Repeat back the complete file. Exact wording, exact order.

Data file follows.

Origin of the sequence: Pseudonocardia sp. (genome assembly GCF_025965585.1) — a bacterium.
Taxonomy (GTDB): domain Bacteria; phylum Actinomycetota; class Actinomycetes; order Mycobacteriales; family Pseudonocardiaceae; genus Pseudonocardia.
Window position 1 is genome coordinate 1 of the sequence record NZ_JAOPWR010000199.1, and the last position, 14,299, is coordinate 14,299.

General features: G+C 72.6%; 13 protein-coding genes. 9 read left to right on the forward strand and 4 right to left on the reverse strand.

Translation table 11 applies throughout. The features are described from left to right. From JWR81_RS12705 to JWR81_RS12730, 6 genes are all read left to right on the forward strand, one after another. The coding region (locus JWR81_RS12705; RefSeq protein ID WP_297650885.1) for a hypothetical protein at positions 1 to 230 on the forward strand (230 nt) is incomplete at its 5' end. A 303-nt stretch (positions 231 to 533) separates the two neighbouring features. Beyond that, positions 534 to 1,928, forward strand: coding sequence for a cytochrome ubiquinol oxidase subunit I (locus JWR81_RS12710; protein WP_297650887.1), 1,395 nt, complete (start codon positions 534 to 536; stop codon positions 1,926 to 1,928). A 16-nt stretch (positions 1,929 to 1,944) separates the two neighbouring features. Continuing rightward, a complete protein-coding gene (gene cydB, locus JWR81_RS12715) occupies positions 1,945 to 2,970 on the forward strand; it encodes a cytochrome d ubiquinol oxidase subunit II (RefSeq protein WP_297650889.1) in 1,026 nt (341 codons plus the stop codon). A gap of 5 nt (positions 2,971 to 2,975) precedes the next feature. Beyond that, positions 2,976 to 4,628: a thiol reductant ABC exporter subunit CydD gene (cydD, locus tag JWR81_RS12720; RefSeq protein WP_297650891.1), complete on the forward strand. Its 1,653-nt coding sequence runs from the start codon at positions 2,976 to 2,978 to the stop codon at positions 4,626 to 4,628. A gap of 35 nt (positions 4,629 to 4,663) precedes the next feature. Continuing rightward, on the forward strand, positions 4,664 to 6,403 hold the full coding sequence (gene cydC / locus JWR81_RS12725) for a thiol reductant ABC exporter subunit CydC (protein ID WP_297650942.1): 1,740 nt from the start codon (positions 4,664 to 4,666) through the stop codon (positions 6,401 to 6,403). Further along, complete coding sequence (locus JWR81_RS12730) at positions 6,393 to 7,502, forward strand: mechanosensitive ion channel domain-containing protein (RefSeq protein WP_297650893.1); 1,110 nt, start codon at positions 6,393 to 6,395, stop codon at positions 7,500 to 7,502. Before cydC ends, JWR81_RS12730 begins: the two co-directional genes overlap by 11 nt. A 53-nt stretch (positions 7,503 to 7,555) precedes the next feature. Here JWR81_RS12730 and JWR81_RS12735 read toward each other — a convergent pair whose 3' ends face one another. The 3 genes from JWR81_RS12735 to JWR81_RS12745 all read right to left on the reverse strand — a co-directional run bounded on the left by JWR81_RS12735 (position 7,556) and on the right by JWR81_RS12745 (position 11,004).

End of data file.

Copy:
Origin of the sequence: Pseudonocardia sp. (genome assembly GCF_025965585.1) — a bacterium.
Taxonomy (GTDB): domain Bacteria; phylum Actinomycetota; class Actinomycetes; order Mycobacteriales; family Pseudonocardiaceae; genus Pseudonocardia.
Window position 1 is genome coordinate 1 of the sequence record NZ_JAOPWR010000199.1, and the last position, 14,299, is coordinate 14,299.

General features: G+C 72.6%; 13 protein-coding genes. 9 read left to right on the forward strand and 4 right to left on the reverse strand.

Translation table 11 applies throughout. The features are described from left to right. From JWR81_RS12705 to JWR81_RS12730, 6 genes are all read left to right on the forward strand, one after another. The coding region (locus JWR81_RS12705; RefSeq protein ID WP_297650885.1) for a hypothetical protein at positions 1 to 230 on the forward strand (230 nt) is incomplete at its 5' end. A 303-nt stretch (positions 231 to 533) separates the two neighbouring features. Beyond that, positions 534 to 1,928, forward strand: coding sequence for a cytochrome ubiquinol oxidase subunit I (locus JWR81_RS12710; protein WP_297650887.1), 1,395 nt, complete (start codon positions 534 to 536; stop codon positions 1,926 to 1,928). A 16-nt stretch (positions 1,929 to 1,944) separates the two neighbouring features. Continuing rightward, a complete protein-coding gene (gene cydB, locus JWR81_RS12715) occupies positions 1,945 to 2,970 on the forward strand; it encodes a cytochrome d ubiquinol oxidase subunit II (RefSeq protein WP_297650889.1) in 1,026 nt (341 codons plus the stop codon). A gap of 5 nt (positions 2,971 to 2,975) precedes the next feature. Beyond that, positions 2,976 to 4,628: a thiol reductant ABC exporter subunit CydD gene (cydD, locus tag JWR81_RS12720; RefSeq protein WP_297650891.1), complete on the forward strand. Its 1,653-nt coding sequence runs from the start codon at positions 2,976 to 2,978 to the stop codon at positions 4,626 to 4,628. A gap of 35 nt (positions 4,629 to 4,663) precedes the next feature. Continuing rightward, on the forward strand, positions 4,664 to 6,403 hold the full coding sequence (gene cydC / locus JWR81_RS12725) for a thiol reductant ABC exporter subunit CydC (protein ID WP_297650942.1): 1,740 nt from the start codon (positions 4,664 to 4,666) through the stop codon (positions 6,401 to 6,403). Further along, complete coding sequence (locus JWR81_RS12730) at positions 6,393 to 7,502, forward strand: mechanosensitive ion channel domain-containing protein (RefSeq protein WP_297650893.1); 1,110 nt, start codon at positions 6,393 to 6,395, stop codon at positions 7,500 to 7,502. Before cydC ends, JWR81_RS12730 begins: the two co-directional genes overlap by 11 nt. A 53-nt stretch (positions 7,503 to 7,555) precedes the next feature. Here JWR81_RS12730 and JWR81_RS12735 read toward each other — a convergent pair whose 3' ends face one another. The 3 genes from JWR81_RS12735 to JWR81_RS12745 all read right to left on the reverse strand — a co-directional run bounded on the left by JWR81_RS12735 (position 7,556) and on the right by JWR81_RS12745 (position 11,004).